author = "Yancey, {Kim B.} and Egan, {Conleth A.}",
year = "2000",
month = "7",
day = "19",
language = "English (US)",
volume = "284",
pages = "350--356",
journal = "JAMA - Journal of the American Medical Association",
issn = "0098-7484",
publisher = "American Medical Association",
number = "3",

}

TY - JOUR

T1 - Pemphigoid

T2 - Clinical, histologic, immunopathologic, and therapeutic considerations

AU - Yancey, Kim B.

AU - Egan, Conleth A.

PY - 2000/7/19

Y1 - 2000/7/19

N2 - Autoimmune blistering diseases are generally distinct entities characterized by relatively consistent clinical, histologic, and immunopathologic findings. These disorders may cause impaired adhesion of epidermis to epidermal basement membrane (eg, the pemphigoid group of disorders [bullous, gestational, and mucous membrane]) or impaired adhesion of epidermal cells to each other (eg, the pemphigus group of disorders). Recent studies have shown that these disorders are characterized by autoantibodies that often display pathogenic (ie, blister-forming) activity in passive transfer models. Interestingly, the autoantigens targeted by these patients' autoantibodies represent important structural proteins that promote cell matrix (eg, pemphigoid) or cell-to-cell (eg, pemphigus) adhesion in skin. Autoimmune blistering diseases are characterized by substantial morbidity (pruritus, pain, disfigurement), and in some instances, mortality (secondary to loss of epidermal barrier function). Treatment with systemic immunosuppressives has reduced morbidity and mortality in patients with these diseases.

AB - Autoimmune blistering diseases are generally distinct entities characterized by relatively consistent clinical, histologic, and immunopathologic findings. These disorders may cause impaired adhesion of epidermis to epidermal basement membrane (eg, the pemphigoid group of disorders [bullous, gestational, and mucous membrane]) or impaired adhesion of epidermal cells to each other (eg, the pemphigus group of disorders). Recent studies have shown that these disorders are characterized by autoantibodies that often display pathogenic (ie, blister-forming) activity in passive transfer models. Interestingly, the autoantigens targeted by these patients' autoantibodies represent important structural proteins that promote cell matrix (eg, pemphigoid) or cell-to-cell (eg, pemphigus) adhesion in skin. Autoimmune blistering diseases are characterized by substantial morbidity (pruritus, pain, disfigurement), and in some instances, mortality (secondary to loss of epidermal barrier function). Treatment with systemic immunosuppressives has reduced morbidity and mortality in patients with these diseases.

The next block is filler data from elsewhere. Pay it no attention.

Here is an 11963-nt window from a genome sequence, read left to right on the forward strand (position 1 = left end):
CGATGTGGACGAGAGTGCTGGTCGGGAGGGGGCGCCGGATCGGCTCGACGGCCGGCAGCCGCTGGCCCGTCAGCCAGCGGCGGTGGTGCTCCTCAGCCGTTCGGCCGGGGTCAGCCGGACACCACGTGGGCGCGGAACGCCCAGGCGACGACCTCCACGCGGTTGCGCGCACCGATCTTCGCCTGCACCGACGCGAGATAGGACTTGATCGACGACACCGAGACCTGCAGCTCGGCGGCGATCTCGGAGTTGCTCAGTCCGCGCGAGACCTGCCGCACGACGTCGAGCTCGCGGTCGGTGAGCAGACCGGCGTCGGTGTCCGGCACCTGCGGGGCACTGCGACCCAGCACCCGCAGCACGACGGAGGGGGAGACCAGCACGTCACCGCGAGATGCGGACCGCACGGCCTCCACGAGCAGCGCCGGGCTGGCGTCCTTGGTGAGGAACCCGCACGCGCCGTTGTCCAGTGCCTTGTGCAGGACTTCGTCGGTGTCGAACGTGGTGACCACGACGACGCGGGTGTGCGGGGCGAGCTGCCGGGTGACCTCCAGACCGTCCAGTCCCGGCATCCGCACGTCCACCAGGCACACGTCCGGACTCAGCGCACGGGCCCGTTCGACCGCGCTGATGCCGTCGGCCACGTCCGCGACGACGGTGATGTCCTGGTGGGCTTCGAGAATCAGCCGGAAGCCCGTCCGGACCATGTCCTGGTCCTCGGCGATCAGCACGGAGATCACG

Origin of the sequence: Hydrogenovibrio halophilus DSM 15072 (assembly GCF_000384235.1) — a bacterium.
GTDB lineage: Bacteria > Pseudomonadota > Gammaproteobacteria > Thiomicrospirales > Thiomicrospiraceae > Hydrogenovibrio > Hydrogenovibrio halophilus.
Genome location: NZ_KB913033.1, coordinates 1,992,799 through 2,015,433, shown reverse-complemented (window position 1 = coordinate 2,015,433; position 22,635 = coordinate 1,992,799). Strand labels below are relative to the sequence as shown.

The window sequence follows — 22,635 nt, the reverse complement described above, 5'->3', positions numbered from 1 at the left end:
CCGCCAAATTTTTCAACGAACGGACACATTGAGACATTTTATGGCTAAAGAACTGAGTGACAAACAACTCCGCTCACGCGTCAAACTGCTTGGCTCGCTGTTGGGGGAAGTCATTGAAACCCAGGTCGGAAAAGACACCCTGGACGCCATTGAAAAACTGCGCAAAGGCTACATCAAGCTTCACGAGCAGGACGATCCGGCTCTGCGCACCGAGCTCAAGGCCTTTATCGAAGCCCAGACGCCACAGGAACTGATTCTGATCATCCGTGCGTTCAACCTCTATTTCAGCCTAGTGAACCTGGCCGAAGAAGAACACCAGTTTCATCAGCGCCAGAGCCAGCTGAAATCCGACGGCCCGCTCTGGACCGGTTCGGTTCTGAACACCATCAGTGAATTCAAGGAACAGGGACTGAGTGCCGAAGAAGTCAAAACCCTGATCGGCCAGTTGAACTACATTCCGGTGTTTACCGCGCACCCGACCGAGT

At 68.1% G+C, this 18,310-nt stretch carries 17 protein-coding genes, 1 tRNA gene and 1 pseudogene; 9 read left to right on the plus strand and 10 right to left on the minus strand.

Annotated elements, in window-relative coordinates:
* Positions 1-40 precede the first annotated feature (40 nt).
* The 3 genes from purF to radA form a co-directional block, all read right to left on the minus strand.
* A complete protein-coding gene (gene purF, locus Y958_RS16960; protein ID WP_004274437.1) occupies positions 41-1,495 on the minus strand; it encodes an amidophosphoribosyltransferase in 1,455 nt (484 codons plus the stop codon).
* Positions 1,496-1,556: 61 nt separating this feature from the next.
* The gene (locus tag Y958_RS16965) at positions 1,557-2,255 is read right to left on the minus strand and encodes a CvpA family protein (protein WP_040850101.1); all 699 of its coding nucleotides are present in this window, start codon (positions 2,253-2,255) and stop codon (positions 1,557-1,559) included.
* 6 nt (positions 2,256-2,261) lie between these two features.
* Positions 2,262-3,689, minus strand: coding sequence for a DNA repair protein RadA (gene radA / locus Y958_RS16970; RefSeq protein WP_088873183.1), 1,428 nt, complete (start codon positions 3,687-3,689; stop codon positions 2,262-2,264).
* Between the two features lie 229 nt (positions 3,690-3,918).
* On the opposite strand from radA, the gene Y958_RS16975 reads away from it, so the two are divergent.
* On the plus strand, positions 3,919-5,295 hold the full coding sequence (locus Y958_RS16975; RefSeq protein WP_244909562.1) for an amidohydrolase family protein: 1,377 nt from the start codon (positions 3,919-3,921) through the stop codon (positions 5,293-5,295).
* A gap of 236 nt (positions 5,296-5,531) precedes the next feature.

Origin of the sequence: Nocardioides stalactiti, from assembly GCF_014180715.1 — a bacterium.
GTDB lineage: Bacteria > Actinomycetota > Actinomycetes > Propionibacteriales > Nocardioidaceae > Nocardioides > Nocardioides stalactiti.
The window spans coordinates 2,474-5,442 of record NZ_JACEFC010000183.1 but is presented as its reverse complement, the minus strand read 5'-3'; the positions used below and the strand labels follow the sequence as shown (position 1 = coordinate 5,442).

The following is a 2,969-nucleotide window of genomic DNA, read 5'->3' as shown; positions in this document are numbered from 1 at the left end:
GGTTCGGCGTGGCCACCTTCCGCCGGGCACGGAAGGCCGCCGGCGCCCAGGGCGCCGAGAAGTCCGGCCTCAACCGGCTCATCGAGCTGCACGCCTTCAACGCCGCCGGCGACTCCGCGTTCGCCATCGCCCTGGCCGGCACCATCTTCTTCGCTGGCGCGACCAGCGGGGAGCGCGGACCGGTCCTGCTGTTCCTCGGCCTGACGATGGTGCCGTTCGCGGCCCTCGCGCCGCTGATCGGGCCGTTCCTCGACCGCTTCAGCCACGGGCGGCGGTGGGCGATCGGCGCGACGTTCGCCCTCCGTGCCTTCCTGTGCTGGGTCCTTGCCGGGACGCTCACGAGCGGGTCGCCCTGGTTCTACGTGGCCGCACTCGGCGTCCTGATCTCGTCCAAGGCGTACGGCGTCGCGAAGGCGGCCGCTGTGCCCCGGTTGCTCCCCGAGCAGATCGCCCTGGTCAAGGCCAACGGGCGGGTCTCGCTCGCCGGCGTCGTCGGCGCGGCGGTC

UR - http://www.scopus.com/inward/record.url?scp=0034686674&partnerID=8YFLogxK

UR - http://www.scopus.com/inward/citedby.url?scp=0034686674&partnerID=8YFLogxK

M3 - Article

C2 - 10891967

AN - SCOPUS:0034686674

VL - 284

SP - 350

EP - 356

JO - JAMA - Journal of the American Medical Association

JF - JAMA - Journal of the American Medical Association

SN - 0098-7484

IS - 3

ER -